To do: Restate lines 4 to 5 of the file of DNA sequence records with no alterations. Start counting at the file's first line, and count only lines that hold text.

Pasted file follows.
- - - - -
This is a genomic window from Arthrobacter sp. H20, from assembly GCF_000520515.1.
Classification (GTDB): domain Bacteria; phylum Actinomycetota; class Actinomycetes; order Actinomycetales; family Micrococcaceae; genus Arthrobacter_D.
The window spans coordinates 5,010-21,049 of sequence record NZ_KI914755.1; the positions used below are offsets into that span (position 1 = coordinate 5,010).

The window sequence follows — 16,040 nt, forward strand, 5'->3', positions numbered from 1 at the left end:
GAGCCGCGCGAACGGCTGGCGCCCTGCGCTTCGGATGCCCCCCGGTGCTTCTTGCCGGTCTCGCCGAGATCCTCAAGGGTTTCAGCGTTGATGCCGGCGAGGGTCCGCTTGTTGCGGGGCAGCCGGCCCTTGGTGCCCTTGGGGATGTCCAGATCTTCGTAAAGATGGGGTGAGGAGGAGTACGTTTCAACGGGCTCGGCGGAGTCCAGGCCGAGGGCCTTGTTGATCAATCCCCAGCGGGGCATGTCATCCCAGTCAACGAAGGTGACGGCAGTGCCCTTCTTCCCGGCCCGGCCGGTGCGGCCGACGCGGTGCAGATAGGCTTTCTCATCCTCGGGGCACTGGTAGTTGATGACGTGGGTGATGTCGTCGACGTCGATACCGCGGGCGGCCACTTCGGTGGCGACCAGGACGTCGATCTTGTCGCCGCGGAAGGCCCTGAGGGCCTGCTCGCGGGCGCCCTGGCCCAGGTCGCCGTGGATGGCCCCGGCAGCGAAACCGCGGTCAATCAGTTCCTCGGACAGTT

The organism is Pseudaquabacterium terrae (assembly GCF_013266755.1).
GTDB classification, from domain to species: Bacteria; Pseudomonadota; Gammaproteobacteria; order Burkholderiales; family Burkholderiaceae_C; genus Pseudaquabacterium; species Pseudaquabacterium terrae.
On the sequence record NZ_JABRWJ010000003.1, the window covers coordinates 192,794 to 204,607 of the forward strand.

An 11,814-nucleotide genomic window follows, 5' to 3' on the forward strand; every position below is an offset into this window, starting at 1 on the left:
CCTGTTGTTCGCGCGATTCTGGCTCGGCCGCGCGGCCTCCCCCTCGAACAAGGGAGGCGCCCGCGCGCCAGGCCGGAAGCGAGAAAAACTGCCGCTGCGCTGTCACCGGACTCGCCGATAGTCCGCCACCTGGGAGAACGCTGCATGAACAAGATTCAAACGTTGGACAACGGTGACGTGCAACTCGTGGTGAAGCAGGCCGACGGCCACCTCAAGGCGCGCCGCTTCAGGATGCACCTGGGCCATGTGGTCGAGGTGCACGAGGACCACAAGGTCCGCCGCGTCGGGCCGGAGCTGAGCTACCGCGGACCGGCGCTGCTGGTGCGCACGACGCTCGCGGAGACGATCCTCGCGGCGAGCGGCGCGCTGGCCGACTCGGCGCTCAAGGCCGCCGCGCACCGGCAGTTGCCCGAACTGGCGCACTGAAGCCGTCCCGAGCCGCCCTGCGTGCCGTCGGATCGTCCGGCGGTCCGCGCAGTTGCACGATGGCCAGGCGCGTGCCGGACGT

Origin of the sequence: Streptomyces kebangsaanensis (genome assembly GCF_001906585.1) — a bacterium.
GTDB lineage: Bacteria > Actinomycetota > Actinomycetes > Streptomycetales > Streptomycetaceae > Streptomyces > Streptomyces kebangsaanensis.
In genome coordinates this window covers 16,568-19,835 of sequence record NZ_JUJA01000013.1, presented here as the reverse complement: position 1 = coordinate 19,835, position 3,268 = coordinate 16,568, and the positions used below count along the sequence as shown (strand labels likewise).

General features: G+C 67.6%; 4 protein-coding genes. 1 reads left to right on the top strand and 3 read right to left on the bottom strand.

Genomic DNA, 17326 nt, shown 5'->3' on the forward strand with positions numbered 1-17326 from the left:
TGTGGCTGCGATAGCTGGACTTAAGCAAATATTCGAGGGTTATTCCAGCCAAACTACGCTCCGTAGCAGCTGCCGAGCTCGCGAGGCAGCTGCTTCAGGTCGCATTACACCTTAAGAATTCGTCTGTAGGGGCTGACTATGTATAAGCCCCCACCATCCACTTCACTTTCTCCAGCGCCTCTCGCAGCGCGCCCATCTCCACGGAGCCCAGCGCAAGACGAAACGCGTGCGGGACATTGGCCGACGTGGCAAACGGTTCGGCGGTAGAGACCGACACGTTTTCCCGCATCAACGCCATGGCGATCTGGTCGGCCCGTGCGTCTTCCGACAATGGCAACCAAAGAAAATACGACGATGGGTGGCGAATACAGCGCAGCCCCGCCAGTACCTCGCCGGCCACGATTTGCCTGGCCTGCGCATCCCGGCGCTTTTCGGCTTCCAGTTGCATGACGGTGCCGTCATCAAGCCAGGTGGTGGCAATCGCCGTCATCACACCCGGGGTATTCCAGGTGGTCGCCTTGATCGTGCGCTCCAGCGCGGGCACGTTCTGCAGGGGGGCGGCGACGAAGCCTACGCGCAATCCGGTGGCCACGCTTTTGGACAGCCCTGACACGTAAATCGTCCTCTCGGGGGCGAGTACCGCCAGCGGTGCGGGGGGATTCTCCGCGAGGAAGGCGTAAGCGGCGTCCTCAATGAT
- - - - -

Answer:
The window sequence follows — 16,040 nt, forward strand, 5'->3', positions numbered from 1 at the left end:
GAGCCGCGCGAACGGCTGGCGCCCTGCGCTTCGGATGCCCCCCGGTGCTTCTTGCCGGTCTCGCCGAGATCCTCAAGGGTTTCAGCGTTGATGCCGGCGAGGGTCCGCTTGTTGCGGGGCAGCCGGCCCTTGGTGCCCTTGGGGATGTCCAGATCTTCGTAAAGATGGGGTGAGGAGGAGTACGTTTCAACGGGCTCGGCGGAGTCCAGGCCGAGGGCCTTGTTGATCAATCCCCAGCGGGGCATGTCATCCCAGTCAACGAAGGTGACGGCAGTGCCCTTCTTCCCGGCCCGGCCGGTGCGGCCGACGCGGTGCAGATAGGCTTTCTCATCCTCGGGGCACTGGTAGTTGATGACGTGGGTGATGTCGTCGACGTCGATACCGCGGGCGGCCACTTCGGTGGCGACCAGGACGTCGATCTTGTCGCCGCGGAAGGCCCTGAGGGCCTGCTCGCGGGCGCCCTGGCCCAGGTCGCCGTGGATGGCCCCGGCAGCGAAACCGCGGTCAATCAGTTCCTCGGACAGTT